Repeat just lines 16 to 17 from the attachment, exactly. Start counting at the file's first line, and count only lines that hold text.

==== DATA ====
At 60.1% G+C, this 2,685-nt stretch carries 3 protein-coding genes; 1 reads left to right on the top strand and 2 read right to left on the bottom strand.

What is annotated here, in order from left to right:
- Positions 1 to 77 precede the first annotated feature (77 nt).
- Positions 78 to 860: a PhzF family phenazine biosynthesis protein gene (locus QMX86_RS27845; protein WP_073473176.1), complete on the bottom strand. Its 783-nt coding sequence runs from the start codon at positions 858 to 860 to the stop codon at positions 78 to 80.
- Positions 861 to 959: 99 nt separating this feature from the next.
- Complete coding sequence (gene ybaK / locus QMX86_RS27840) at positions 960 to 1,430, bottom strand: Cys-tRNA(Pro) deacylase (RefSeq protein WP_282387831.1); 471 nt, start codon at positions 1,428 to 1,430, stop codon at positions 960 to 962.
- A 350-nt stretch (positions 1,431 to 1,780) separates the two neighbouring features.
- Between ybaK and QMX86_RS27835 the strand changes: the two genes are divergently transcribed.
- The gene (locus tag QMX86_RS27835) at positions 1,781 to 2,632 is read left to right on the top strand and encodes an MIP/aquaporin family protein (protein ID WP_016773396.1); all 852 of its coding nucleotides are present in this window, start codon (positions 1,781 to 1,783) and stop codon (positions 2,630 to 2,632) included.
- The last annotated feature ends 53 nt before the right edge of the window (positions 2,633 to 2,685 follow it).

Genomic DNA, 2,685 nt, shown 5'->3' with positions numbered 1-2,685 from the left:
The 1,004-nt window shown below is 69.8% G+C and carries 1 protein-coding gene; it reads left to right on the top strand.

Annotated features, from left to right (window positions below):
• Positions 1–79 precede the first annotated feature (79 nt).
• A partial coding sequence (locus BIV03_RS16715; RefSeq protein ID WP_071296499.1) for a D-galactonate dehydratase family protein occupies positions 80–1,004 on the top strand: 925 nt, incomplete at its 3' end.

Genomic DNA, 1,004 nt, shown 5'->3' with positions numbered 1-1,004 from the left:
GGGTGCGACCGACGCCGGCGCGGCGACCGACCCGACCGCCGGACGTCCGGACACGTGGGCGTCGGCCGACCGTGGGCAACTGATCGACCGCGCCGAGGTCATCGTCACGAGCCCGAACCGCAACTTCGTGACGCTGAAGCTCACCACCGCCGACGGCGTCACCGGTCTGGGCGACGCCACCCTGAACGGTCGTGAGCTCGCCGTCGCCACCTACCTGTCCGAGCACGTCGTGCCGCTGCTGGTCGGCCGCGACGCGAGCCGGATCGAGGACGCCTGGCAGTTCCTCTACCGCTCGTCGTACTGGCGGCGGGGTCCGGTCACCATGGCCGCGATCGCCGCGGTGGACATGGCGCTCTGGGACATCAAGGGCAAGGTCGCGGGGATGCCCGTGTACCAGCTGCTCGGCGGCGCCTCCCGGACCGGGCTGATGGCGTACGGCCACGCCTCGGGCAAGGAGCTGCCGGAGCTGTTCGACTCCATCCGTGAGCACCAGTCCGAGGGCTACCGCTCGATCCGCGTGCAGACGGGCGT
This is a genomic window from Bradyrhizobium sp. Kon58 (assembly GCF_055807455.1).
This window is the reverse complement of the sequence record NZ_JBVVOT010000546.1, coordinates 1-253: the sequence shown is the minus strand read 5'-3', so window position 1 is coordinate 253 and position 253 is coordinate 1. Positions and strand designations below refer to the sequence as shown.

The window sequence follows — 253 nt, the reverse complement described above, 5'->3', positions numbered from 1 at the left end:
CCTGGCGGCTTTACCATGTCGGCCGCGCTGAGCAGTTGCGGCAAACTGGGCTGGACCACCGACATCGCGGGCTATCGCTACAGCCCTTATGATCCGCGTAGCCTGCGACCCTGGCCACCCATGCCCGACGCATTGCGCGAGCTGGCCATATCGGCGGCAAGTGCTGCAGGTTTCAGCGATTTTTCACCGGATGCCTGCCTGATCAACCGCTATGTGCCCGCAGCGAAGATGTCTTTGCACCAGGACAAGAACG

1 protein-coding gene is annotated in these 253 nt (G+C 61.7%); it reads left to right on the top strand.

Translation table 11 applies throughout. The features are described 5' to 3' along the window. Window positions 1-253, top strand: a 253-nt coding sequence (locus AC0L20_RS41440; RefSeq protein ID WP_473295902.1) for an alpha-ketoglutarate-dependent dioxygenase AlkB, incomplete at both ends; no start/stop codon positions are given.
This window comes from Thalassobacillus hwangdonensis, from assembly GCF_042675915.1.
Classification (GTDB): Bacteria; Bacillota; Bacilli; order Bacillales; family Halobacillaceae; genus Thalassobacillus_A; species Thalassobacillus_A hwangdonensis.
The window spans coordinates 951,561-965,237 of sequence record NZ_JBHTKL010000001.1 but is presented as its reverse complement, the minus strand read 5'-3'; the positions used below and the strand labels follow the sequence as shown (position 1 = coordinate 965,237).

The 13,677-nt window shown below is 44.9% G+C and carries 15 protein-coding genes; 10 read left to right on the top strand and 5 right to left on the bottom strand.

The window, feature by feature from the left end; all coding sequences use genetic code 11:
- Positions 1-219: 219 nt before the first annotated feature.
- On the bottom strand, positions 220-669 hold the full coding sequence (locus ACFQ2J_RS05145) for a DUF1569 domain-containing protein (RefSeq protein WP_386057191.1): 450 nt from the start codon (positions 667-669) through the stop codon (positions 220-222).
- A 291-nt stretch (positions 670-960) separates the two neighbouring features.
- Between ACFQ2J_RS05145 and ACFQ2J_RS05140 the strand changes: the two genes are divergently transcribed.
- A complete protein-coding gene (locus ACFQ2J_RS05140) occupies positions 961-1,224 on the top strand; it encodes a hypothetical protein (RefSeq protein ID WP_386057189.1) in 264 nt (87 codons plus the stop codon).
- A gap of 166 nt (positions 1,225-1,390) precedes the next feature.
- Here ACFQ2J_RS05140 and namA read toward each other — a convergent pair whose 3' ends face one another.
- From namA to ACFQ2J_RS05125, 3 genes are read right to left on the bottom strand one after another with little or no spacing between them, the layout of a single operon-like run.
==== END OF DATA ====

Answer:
Genomic DNA, 1,004 nt, shown 5'->3' with positions numbered 1-1,004 from the left:
GGGTGCGACCGACGCCGGCGCGGCGACCGACCCGACCGCCGGACGTCCGGACACGTGGGCGTCGGCCGACCGTGGGCAACTGATCGACCGCGCCGAGGTCATCGTCACGAGCCCGAACCGCAACTTCGTGACGCTGAAGCTCACCACCGCCGACGGCGTCACCGGTCTGGGCGACGCCACCCTGAACGGTCGTGAGCTCGCCGTCGCCACCTACCTGTCCGAGCACGTCGTGCCGCTGCTGGTCGGCCGCGACGCGAGCCGGATCGAGGACGCCTGGCAGTTCCTCTACCGCTCGTCGTACTGGCGGCGGGGTCCGGTCACCATGGCCGCGATCGCCGCGGTGGACATGGCGCTCTGGGACATCAAGGGCAAGGTCGCGGGGATGCCCGTGTACCAGCTGCTCGGCGGCGCCTCCCGGACCGGGCTGATGGCGTACGGCCACGCCTCGGGCAAGGAGCTGCCGGAGCTGTTCGACTCCATCCGTGAGCACCAGTCCGAGGGCTACCGCTCGATCCGCGTGCAGACGGGCGT